Luton

For all the good scenery, generous bedroom sizes and sentimental value my current home affords me, the two big reasons my parents had for moving there in the first place (‘good’ schools and trains to London) no longer exist. And I can’t for the life of me want my next home to be in the same town again. Shoppers and cashiers where I locally am have yet to rein in their mask fetishes on the grand scale, although I will concede the restaurants on the other hand are currently faring better. The situation however was oh so much worse before so-called Freedom Day. Huge, eye-blistering billboards staring you down the entrance proudly proclaiming and virtue-signalling all they will do to supposedly ‘keep you safe’. Aggressive ‘No Mask No Entry’ taunts in prime positions on the windows of shops that make unscrupulous school teachers look like stropping toddlers in comparison. And what broke, and continues to break my heart most of all — young waiters and waitresses, who should be having the time of their lives, preferring instead to massively compromise their good looks and brutally ration their oxygen intakes with facial incontipads.

One March afternoon, ironically Palm Sunday of them all, I was stumped for Easter gifts but I knew I had it in my heart to just do something or other for my mother, father, sister, you know. And I just happened to be on a walk in Luton at the time. So I popped in one of the shops and the amazement of freedom struck me like lightning. Not only was I not the only one maskless in there — there were quite a few others also not going along with Boris’s bully-boy dictat. The icing on the cake was the (almost) totally normal experience at the checkout, of course that means even the shameful plexi-screen was nowhere to be seen. Such a massive step-up was it from the concentration-camp-like set up in my local Tesco that I eventually became a frequenter there, and soon after in many other places of convenience around the general vicinity. And sure enough, while the town in which I live continued to panic about the big C like no tomorrow, Luton on the other hand took it easy. Places like groceries, hairdressers and hardware stores were sometimes so laid back as to have nothing of concern in sight. In the cases of others, unsavoury paraphernalia continued to plague the exterior and to a lesser extent the interior, but at least you could feel more comfortable knowing they were a tad more likely to be sane.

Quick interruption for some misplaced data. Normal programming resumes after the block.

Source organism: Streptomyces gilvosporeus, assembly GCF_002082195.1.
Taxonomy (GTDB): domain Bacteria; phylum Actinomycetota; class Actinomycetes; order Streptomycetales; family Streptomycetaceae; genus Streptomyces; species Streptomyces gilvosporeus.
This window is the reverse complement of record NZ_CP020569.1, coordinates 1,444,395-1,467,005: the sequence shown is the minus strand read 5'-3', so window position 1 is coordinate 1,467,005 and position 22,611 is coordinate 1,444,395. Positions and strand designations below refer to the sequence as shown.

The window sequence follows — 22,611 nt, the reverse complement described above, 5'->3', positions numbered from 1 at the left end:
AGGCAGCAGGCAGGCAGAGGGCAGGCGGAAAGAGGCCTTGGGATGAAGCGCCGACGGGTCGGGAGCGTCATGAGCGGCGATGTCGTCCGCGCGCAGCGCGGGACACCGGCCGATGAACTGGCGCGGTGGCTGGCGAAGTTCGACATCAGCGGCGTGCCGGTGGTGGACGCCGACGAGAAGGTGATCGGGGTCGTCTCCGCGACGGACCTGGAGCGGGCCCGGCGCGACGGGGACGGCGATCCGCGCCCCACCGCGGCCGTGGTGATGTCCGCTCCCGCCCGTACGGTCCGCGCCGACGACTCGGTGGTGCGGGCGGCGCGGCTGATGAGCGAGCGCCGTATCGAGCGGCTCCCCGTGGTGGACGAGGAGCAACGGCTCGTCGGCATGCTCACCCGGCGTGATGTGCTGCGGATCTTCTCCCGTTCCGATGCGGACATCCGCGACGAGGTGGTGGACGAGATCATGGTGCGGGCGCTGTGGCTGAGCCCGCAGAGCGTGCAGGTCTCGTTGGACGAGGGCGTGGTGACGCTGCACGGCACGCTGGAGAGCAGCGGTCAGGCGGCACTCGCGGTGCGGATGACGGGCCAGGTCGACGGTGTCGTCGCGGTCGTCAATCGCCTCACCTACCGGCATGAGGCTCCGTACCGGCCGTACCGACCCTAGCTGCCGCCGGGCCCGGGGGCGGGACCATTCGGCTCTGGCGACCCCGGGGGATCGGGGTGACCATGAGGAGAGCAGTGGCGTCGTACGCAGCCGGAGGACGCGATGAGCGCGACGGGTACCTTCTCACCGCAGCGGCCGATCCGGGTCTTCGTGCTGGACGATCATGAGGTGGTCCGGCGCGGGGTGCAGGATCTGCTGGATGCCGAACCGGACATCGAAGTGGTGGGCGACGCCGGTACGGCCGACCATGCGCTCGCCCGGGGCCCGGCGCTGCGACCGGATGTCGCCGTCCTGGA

The thought for a good three, four, five months did take me on. There was a sizeable part of me that wanted to just move over there. But I knew that if I did, it would be for a push factor and not a pull factor. And while many I’ve spoken with agree that Luton is much more mask-free than many of its southernly neighbours, it’s important to take any prospective place to live on account of all considerations and not just at face value on one or two subject matters. There’s a great wealth of people from all kinds of backgrounds, some who are really passionate about what they do and always glad to cross paths with you, and very down-to-Earth like you could totally thrash out what’s on your mind with them. But there are, sadly, others where the quality of communication is just not there. It also cross-contaminates into the question of crime which is unarguably higher than that of where I’m living for the time being.

I guess it comes down to this. I know the day is coming down the tracks when I’ll be living elsewhere. And while I very much hope I can live independently and do believe I can be in a satisfactory financial situation to fund such arrangements, there is little more I can say about where I would be moving and when. Luton remains on the table but it is now just one out of a host of many, many other options. In fact it doesn’t have to be limited to Britain, so long as they do away with the irrational nose utensil for the purpose of international test-and-trace, and do not reward those who take the vacc over those who don’t. The bottom line is I am excited for my future living arrangements but also accept it will take a very long time to plan and prepare to get things right.